Five years ago, Oregonians overwhelmingly rejected new taxes to stave off deep budget cuts — twice.

SALEM — Tax increases are notoriously tough propositions in Oregon.

Five years ago, for example, Oregonians overwhelmingly rejected new taxes to stave off deep budget cuts — twice.

Democratic lawmakers are hoping this year will be different should Republicans succeed in referring $800 million in new spending to the November ballot.

And yet, if California is any indication, lawmakers may be back in the cutting room by year's end. This week, voters there soundly rejected five of their own tax measures that would have helped the state balance a deficit of more than $20 billion.

"We will overwhelmingly defeat any income tax increase," said Bob Tiernan, chairman of the state's Republican Party. "The best poll we have just came out of California."

Oregon is facing a difference of about $3.8 billion between the revenues the state is expected to bring in over the next two years and the money Democrats say it needs to continue current programs.

To help close that gap, they're proposing a combination of $2 billion in cuts, $1 billion in reserve and stimulus cash and $800 million in new taxes. When Sen. Margaret Carter, one of two chief budget writers, presented the plan earlier this week, she said she was "hopeful but nervous" that voters would swallow more taxes.

That was before the California vote.

Certainly, Carter said, that news doesn't make her feel any better about an Oregon tax referendum. "If California is a leader, it sends a message to the people of the United States, 'I'm keeping my pocketbook tight,'" she said.

If Republicans refer the tax proposal — Tiernan has promised they will — and voters, in turn, reject it, lawmakers will have no choice but to make further cuts.

"That makes my tummy really, really hot," Carter said. "We don't have any more cleaning the fat."

Courts would go to a four-day work week, school years would become even shorter and already-reduced social programs would be dismissed altogether.

"Even with this $800 million we are looking at positively devastating cuts to basic critical services. This $800 million is not saving us from that," said Cathy Kaufmann, a member of the advocacy group Human Services Coalition. "The $800 million is saving us from absolutely falling over the edge when it comes to the services we provide."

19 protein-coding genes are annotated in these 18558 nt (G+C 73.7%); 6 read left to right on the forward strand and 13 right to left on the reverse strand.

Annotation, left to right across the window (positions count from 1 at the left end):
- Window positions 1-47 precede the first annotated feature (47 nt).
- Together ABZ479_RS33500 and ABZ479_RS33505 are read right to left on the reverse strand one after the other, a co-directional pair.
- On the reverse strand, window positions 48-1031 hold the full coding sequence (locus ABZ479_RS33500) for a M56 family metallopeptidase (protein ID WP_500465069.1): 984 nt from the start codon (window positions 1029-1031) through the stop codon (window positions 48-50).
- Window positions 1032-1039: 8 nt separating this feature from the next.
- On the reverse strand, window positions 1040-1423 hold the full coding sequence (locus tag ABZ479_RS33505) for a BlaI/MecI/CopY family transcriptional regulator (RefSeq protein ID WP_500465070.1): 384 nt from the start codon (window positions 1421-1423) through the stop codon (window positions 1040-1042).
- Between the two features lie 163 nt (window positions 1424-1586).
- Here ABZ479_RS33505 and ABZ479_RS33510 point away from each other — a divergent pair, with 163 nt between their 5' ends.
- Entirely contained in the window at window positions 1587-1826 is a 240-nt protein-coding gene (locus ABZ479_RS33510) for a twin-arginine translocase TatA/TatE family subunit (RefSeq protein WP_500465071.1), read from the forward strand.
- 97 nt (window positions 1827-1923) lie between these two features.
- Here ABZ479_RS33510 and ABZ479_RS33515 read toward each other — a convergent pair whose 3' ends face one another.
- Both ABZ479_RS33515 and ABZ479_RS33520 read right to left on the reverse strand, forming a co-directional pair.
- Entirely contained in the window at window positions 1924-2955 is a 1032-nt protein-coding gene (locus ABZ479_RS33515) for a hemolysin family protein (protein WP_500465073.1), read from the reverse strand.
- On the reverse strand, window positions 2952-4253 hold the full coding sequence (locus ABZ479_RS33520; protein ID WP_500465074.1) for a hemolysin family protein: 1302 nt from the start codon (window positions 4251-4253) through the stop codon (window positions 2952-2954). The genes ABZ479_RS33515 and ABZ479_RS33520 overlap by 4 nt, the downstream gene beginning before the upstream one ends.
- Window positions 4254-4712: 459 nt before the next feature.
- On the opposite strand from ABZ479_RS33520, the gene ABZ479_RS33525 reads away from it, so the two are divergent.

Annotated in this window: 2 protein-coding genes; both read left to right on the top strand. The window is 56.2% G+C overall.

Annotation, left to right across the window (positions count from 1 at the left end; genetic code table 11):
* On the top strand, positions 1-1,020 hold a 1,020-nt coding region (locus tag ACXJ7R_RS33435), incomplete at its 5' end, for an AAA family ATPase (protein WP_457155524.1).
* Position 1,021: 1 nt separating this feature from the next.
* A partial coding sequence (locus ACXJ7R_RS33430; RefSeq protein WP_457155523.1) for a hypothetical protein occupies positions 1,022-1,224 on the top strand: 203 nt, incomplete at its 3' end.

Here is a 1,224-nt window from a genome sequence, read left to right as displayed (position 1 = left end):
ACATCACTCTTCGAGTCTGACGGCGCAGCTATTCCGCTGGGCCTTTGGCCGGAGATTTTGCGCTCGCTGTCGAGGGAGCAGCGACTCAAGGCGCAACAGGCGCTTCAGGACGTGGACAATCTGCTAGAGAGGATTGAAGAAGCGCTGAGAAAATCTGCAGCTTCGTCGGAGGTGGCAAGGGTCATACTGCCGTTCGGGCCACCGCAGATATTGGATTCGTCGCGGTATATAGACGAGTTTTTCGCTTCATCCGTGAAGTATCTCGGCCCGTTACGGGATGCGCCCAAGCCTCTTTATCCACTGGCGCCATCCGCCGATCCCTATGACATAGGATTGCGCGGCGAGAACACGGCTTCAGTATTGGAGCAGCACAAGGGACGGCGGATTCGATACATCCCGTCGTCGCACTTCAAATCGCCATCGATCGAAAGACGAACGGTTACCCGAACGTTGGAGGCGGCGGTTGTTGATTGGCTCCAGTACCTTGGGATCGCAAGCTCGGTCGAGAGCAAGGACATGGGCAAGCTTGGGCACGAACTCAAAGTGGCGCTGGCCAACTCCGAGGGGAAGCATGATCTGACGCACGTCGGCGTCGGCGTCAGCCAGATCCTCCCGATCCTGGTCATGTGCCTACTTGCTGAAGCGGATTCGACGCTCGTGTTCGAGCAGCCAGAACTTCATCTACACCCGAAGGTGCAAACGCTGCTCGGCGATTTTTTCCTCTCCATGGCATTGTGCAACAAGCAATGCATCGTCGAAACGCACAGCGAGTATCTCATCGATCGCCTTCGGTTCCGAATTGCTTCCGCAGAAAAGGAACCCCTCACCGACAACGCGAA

Despite the California vote, Kaufmann said the states are different enough that Tuesday's result isn't necessarily a prelude.

"Oregon is not California," Kaufmann said. "In California there were five different measures. It sounds like there was a huge mishmash and that support was divided, even among advocates."

To be sure, the measures defeated in California are considerably different from what would likely be before Oregon voters. There, lawmakers asked voters to shuffle money from fund to fund and to borrow in order to invest in a revamped lottery system. Oregon lawmakers, on the other hand, are looking at increasing the corporate minimum tax and the income tax on families making more than $250,000.

"If anything, California shows us how not to move forward. Their approach of robbing from one area to pay for another just did not meet the fairness test," said House Speaker Dave Hunt in a statement. "We're asking all Oregonians to share a little bit in the pain of getting us through this crisis and we think they will understand that."

Pollster Tim Hibbitts says the Democrats are half right: "I don't think there's a parallel because I don't think what was put on the ballot in California is what would be put on the ballot here."

That said, "I don't think that it's a done deal for them at all."

Some taxes might have a better shot than others, he said. Sin taxes, like those on beer and tobacco, could win approval. So might the income tax on high-wage earners. But, ultimately, there's no way around the bad economy.

"If you're in a household and you're trying to keep a roof over your family's head or you're unemployed or you don't have health care or you're trying to put food on the table. What do you think is going to be your priority? Your family or the state budget?" Hibbitts asked. "That's not going to be a hard decision for most voters."